The release last week of
marked the end of the quasi-official blockbuster season as defined by the North American summer.
The blockbuster season can be relied upon to offer up plenty of big stupid movies, but there's usually at least a couple of winners amongst all the bombast, and this year I can only really think of one: Captain America: Civil War.
That shining light of awesomeness aside, 2016 may well have contained the worst blockbuster season in history, with more big-budget blunders stinking up the screen than ever before.
I'm not ashamed to admit I have something of a soft spot for the blockbuster, which faces more cynicism than most cinematic sub-sections, but I struggled greatly to embrace this year's surprisingly crummy offerings.
Let us survey the wreckage, in chronological order.
The blockbuster season got off to a wobbly start with the release of Batman v Superman: Dawn of Justice in March.
As someone who really liked Man of Steel, I was looking forward to the film, but it was impossible to articulate anything that Batman v Superman did right.
In the unfortunate position of having to play catch-up to their main rivals, the DC/Warner Bros team seemed to learn all the wrong lessons from Marvel's relentlessly successful series of films.
Where Marvel sought to celebrate the essence of their characters and make a good movie before they bothered with any franchise-friendly world-building, their Distinguished Competition jumped straight into the world-building, all the way down to the sub-title of the movie, which only promised the "Dawn" of something.
Which kinda kills the drama. Looking off into the distance when they should've focused on telling a good story, Batman v Superman didn't come close to living up to its potential.
It's a state of affairs that would sadly be reinforced by Suicide Squad, but more on that later.
Marvel schooled DC once again the following month with the simply wonderful Captain America: Civil War, which would ultimately prove to be the exception to the 2016 rule.
Jon Favreau's live action take on
was the next big studio film out of the gate, and it may have made a mint at the box office, but it wasn't particularly memorable, and served to showcase (admittedly impressive) special effects over anything resembling an emotional experience.
Just a week later, the tone for the rest of the season was solidified by the offensively inoffensive fantasy adventure The Huntsman: Winter's War, the prequel/midquel/sequel that nobody demanded.
It takes a special kind of blandness to squander Emily Blunt, Charlize Theron and Jessica Chastain.
Then came X-Men: Apocalypse, a gargantuan film with a miniscule scope and some of the worst villain make-up ever seen. Perhaps more than any other film this year, Apocalypse proved once and for all that spectacle does not make up for a dumb story and thin characters.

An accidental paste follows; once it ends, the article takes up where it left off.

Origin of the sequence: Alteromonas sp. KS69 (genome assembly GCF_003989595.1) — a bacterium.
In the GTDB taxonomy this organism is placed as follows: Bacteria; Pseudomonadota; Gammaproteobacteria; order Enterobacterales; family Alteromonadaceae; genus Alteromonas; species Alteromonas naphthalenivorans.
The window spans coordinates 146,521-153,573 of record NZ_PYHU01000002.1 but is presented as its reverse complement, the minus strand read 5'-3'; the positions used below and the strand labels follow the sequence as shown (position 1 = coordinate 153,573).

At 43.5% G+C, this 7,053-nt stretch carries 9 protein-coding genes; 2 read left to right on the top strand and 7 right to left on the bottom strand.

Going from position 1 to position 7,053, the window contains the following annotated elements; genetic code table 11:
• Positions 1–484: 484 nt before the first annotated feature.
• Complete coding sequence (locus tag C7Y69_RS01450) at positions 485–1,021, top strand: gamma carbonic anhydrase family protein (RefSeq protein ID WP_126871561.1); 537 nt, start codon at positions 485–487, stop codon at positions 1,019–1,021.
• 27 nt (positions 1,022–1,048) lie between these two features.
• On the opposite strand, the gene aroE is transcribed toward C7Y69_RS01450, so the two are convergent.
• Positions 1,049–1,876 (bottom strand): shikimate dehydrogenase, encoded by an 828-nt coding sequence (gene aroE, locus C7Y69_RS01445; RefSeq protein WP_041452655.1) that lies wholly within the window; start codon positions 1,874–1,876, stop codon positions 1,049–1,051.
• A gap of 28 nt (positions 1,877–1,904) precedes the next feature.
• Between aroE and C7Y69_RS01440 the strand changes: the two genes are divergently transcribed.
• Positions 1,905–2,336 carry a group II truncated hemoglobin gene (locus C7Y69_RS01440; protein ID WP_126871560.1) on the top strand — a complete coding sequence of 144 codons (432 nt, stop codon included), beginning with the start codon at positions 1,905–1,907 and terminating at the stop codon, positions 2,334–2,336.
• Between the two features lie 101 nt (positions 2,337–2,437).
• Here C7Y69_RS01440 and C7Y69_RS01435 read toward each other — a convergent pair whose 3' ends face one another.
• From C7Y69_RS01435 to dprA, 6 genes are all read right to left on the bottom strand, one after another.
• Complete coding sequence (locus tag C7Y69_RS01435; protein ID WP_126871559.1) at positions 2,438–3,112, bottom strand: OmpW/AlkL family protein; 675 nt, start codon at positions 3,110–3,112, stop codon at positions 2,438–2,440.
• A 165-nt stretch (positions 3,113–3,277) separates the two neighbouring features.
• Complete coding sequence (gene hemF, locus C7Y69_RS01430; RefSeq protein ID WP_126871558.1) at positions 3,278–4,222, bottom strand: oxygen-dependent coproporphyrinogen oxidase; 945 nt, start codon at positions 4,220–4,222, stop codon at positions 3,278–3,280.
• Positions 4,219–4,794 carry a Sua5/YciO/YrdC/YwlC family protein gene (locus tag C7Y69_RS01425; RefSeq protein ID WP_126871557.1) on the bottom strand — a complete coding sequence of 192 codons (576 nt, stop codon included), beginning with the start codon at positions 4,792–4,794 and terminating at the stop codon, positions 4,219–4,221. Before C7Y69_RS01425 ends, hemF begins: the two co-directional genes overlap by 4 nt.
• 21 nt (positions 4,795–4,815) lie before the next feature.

Next up was Alice Through The Looking Glass, another completely unwarranted sequel that wasn't as much of a turd as X-Men or The Huntsman, but nevertheless failed to creatively justify its existence.
The Russell Crowe/Ryan Gosling action comedy
, but it doesn't really qualify as a blockbuster, and failed to light up the box office in any significant way.
I was a huge fan of Now You See Me, and even I couldn't work out why they were bothering to make a sequel. Also, it was terrible.
Although it made a pile of cash in China, nobody is calling Warcraft: The Beginning a hit. I kinda dug it, but I'm in the minority.
The movie that really sealed 2016's fate as perhaps the worst blockbuster season ever was Independence Day: Resurgence, a film of such weightlessness that it almost floated away while I was watching.
Stephen Spielberg's long-gestating adaptation of Roald Dahl's The BFG failed to result in anything particularly memorable. Except perhaps for that fart joke. The CGI/Mark Rylance motion-capture rendering of the title character was off too, he came across a little creepy to me.
has actually made a respectable amount of coin, but again, it was not a good film.
The new Ghostbusters film ironically ended up suffering from the lack of a bold vision. The story about director Paul Feig removing a climatic dance sequence says plenty about the film's creative bet-hedging. It needed something big and weird like that to make an impact.
Star Trek Beyond is the only blockbuster aside from Civil War that really rocked my world this season, coming together with an ease and humour that the prior entries lacked.
The season's penultimate blockbuster was yet another speciously-motivated sequel: Jason Bourne. It wasn't all that bad, but it was far from great.
And then the 2016 blockbuster season came to an appropriate conclusion with Suicide Squad, an emphatic articulation of everything DC/Warner Bros doesn't understand about how to make comic book movies.
The first half of the movie felt like the infamous 'computer files mini origins' section of
stretched out to an hour. The second half of the movie was a giant mess of motivations and actions. There is nothing visually captivating about watching piles of ash get shot.
I remain an ardent fan of big ridiculous movies, but this year's blockbuster season put that resolve to its greatest test. It's time for the Christmas blockbuster season to set things right. Roll on, Rogue One!